;Daylight Opening (DLO): US DOT Term: For openings on the side of the vehicle, other than a door opening, the locus of all points where a horizontal line, perpendicular to the vehicle longitudinal centerline, is tangent to the periphery of the opening.:US DOT Term: For openings on the front and rear of the vehicle, other than a door opening, daylight opening means the locus of all points where a horizontal line, parallel to the vehicle longitudinal centerline is tangent to the periphery of the opening.

;Dead Cat Hole: The space between a car's tire and the wheel well. Currently there is a trend towards smaller dead cat holes.

;Deck: The horizontal surface at the rear of the car, which usually serves as the trunk lid.

;Droptop: A convertible.


;Fascia: The body-skin panel at the front of the car.

;Fender (wings, UK): Term for cowl covering the wheels of the vehicles. In more modern automobiles, this refers generally to the body panel or panels starting at the front "bumper" to the first door line excluding the engine hood. The opposite of the fender is the "quarter panel".

;Frame-on-rail: A design used in older (pre-unibody) cars, trucks, and SUVs. The power train and body are mounted to a rigid structural framework called a rail.


;Gill: A vent on the side of the fender that can be used as hot-air outlet, but usually decorative.

;Greenhouse: The glassed-in upper section of the car's body. Daylight Opening (DLO) in turn describes the actual window areas only.


;Header: The structural roof beam above the windshield.

;Hofmeister kink: BMW's trademark reverse-sweep kick at the bottom of last pillar window.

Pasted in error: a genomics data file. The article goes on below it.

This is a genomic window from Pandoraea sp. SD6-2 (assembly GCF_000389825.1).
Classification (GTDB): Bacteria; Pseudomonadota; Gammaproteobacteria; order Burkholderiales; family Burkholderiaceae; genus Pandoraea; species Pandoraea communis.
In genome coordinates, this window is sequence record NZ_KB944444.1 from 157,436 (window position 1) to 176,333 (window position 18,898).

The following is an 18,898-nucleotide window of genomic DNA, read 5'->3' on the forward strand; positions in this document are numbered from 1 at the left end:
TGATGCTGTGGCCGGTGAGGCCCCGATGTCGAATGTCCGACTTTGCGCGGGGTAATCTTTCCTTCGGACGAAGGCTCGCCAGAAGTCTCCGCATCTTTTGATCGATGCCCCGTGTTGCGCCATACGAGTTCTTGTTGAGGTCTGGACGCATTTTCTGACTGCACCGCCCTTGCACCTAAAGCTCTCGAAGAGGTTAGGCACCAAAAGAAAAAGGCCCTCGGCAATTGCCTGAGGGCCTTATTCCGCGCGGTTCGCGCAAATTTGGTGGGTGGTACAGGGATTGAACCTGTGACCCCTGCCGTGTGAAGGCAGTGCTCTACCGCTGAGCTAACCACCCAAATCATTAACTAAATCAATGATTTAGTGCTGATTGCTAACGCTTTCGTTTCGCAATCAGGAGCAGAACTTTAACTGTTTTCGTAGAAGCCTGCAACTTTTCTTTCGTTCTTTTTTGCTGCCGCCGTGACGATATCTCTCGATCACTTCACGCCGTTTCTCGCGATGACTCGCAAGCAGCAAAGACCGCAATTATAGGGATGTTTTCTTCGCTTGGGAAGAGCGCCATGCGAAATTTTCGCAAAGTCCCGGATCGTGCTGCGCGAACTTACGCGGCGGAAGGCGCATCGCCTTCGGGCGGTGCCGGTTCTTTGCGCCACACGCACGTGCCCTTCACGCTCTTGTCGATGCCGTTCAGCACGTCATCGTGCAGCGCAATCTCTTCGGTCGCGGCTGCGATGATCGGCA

;HP (Hip Point or H-point): A conceptual plane parallel with ground that aligns to the vehicle passengers' hip/thigh join. This helps to describe the "seat" height of a vehicle design.

;Hood: (Bonnet in English speaking countries outside North America with the exception of the Canadian Maritimes) The engine cover on vehicles when the engine is located forward or aft of the passenger compartment.


;IP: Instrument Panel

The Dashboard is termed as Instrument Panel in Automotive Industries, sometimes this term is confused with the Instrument Cluster that is the group of speedometer, odometer and similar devices generally behind the steering wheel.


;Overhang: The distance which the car extends beyond the wheelbase. In car style design terms, this is the amount of body that is beyond the wheels or wheel arches.


;Plenum: The area at the base of the windshield where the wipers are parked.

;Pillar: A structural member that connects the roof to the body of the car. Pillars are usually notated from front to back alphabetically.:US DOT Term: Means any structure, excluding glazing and the vertical portion of door window frames, but including accompanying molding, attached components such as safety belt anchorages and coat hooks, that (1) supports either a roof or any other structure (such as a roll-bar) above the driver's head or (2) is located along a side edge of a window.

;Plug-in hybrid electric vehicle: A hybrid vehicle that can be plugged into the electric grid to recharge its battery to reduce gasoline usage. [See also [ "Hybrid Vehicles Gain Traction"] ]